Wednesday, December 17, 2014

MA - more Kumlien's Gulls and a few lingering diving ducks

Numbers of gulls continue to build at Barton Cove/Turner's Falls and yesterday evening (12/16) I noted about 700, mostly large gulls, moving around between Barton Cove and the open water just above the Turner's Falls dam. For the most part the birds were distant but I did manage to pick out an adult Lesser Black-backed Gull and two Kumlien's Iceland Gulls, both of them new for this month and one of them a fine adult, my first of the winter.

 Kumlien's Iceland Gull (center) - adult at dusk, Unity Park, Turner's Falls, Franklin Co., MA. December 16th, 2014.
Nice looking bird and my first adult of the winter.

Lesser Black-backed Gull (upper left) - adult , Unity Park, Turner's Falls, Franklin Co., MA. December 15th, 2014.

One drake Canvasback remained at Barton Cove, though I noted from an ebird reports that three were still present on the 13th. Down at the power canal, the waterfowl roost was very busy though extremely poor light made accurate counting difficult. Thankfully, the continuing drake Barrow's Goldeneye came in early and well ahead of the bulk of 100+ Common Goldeneye that eventually came into roost. With them, a nice pair of Bufflehead. Perhaps most surprising, a lingering Common Loon at the Turner's Falls Rod and Gun club, not especially expected on the CT River in December - will it/can it stick around for the Christmas bird count on December 28th?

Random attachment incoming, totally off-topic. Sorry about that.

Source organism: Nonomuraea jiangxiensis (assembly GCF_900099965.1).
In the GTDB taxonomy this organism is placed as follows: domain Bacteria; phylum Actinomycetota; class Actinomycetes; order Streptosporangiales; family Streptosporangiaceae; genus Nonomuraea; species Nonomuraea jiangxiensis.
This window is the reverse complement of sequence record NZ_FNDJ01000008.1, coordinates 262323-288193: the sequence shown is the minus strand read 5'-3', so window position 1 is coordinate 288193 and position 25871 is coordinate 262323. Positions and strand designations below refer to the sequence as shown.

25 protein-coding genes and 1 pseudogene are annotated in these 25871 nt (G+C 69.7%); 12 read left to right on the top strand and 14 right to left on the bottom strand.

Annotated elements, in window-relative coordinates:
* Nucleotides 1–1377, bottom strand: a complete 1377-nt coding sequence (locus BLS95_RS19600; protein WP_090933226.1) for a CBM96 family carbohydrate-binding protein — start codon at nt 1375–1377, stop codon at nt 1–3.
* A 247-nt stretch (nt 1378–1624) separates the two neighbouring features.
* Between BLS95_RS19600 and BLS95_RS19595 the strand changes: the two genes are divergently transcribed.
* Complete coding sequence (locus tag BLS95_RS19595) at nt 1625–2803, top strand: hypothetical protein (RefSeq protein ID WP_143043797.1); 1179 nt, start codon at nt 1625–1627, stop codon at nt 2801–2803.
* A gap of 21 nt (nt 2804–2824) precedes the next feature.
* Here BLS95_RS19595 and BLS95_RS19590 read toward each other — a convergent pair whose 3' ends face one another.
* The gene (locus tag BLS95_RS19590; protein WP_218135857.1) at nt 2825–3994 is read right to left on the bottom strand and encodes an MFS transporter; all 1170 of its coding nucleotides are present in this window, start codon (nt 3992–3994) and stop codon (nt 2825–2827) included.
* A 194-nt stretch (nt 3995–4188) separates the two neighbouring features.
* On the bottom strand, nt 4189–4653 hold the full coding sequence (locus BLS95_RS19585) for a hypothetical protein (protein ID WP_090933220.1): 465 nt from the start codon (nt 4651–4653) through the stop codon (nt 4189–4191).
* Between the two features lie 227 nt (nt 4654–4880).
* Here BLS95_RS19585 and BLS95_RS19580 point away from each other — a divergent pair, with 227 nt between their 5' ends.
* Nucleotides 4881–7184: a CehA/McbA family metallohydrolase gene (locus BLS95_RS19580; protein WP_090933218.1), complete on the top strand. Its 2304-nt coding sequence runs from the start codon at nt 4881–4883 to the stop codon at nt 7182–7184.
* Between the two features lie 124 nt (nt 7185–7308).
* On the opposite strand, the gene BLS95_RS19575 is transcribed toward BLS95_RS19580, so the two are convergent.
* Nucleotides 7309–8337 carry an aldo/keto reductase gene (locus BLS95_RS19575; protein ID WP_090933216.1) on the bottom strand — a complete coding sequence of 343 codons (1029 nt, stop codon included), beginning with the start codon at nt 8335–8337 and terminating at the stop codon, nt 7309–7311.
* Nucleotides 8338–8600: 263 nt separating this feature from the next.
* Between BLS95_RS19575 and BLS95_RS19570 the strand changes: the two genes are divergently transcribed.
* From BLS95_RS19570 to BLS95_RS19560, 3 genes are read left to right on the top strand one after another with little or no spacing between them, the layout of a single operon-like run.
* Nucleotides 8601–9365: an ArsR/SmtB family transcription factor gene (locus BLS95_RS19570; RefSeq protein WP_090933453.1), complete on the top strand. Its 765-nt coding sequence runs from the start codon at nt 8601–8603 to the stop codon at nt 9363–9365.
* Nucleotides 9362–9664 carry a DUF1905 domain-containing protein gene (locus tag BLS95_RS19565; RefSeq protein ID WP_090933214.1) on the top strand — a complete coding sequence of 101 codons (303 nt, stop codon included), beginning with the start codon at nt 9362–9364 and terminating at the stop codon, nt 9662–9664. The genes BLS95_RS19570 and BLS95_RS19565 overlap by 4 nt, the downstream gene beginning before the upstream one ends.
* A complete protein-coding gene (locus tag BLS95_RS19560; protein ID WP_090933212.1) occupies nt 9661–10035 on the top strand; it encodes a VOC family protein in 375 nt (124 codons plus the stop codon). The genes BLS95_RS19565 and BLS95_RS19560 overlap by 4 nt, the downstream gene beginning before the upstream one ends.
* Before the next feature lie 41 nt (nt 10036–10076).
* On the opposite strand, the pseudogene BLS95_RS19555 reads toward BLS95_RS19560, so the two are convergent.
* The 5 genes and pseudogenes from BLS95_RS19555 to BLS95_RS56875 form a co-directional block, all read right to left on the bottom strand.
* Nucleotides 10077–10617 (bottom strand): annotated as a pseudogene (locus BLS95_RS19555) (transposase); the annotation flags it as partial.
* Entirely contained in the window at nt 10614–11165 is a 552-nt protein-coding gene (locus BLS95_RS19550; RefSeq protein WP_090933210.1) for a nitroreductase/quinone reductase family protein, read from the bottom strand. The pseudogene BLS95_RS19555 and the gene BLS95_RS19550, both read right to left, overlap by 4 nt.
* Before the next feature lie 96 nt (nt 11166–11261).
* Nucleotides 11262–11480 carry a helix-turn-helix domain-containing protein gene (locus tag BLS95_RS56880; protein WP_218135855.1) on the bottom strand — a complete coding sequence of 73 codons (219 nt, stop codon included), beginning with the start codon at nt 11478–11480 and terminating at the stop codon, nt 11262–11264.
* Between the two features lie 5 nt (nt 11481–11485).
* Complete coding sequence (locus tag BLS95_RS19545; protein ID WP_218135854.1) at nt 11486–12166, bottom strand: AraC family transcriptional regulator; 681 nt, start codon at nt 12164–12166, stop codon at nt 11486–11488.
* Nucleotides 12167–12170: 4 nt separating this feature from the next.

Common Loon - juvenile, Turner's Falls, Franklin Co., MA. December 15th, 2014.

Barrow's Goldeneye (right) - male at dusk, Turner's Falls power canal, Franklin Co., MA. December 16th, 2014.
Horrible grainy record shot taken well after dusk. This was male was displaying to female Common Goldeneyes.

Northern Flicker - Barton Cove, Gill, Franklin Co., MA. December 15th, 2014. So many flickers around at the moment.

This morning (12/17) I had a cruise around Hadley in between errands. The Long-eared Owl that gave such fine views on Sunday was present at its roost, though I wasn't over surprised to see that it had moved on. There was a nice juvenile Northern Harrier quartering the area, a bird which we didn't see on Sunday's count but otherwise the Honey Pot seemed exceedingly quiet. By contrast huge numbers of birds were feeding in the damp fields SW of Meadow Street and Russelville Roads - well over 1000 Canada Geese, 200 Ring-billed Gulls, 150 Horned Larks among other things. There was also a Yellow-bellied Sapsucker in the large yard right at the intersection of Russelville Road and Meadow Street.

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